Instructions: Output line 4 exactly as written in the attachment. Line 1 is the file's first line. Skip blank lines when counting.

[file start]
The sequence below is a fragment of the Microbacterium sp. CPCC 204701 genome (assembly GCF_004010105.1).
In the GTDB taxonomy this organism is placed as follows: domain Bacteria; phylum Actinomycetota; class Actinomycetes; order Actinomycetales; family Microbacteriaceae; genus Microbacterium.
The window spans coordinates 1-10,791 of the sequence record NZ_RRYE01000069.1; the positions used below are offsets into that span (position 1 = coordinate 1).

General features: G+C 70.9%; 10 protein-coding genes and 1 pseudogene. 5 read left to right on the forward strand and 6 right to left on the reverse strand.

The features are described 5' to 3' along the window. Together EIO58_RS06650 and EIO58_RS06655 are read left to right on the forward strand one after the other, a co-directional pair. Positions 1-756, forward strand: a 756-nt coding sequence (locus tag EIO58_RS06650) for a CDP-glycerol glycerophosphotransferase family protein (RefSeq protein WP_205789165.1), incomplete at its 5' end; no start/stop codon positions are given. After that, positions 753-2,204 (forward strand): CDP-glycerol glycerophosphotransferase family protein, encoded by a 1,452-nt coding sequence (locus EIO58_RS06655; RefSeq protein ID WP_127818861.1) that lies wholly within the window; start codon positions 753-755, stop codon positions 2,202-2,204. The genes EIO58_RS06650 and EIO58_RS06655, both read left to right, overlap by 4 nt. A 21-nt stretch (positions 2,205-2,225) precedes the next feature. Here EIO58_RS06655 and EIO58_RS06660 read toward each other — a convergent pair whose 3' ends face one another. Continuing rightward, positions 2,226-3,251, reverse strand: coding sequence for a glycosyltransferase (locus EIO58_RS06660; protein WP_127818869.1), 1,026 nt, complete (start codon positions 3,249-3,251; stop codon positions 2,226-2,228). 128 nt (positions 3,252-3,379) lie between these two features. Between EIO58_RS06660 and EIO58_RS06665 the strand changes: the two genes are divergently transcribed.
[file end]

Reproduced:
General features: G+C 70.9%; 10 protein-coding genes and 1 pseudogene. 5 read left to right on the forward strand and 6 right to left on the reverse strand.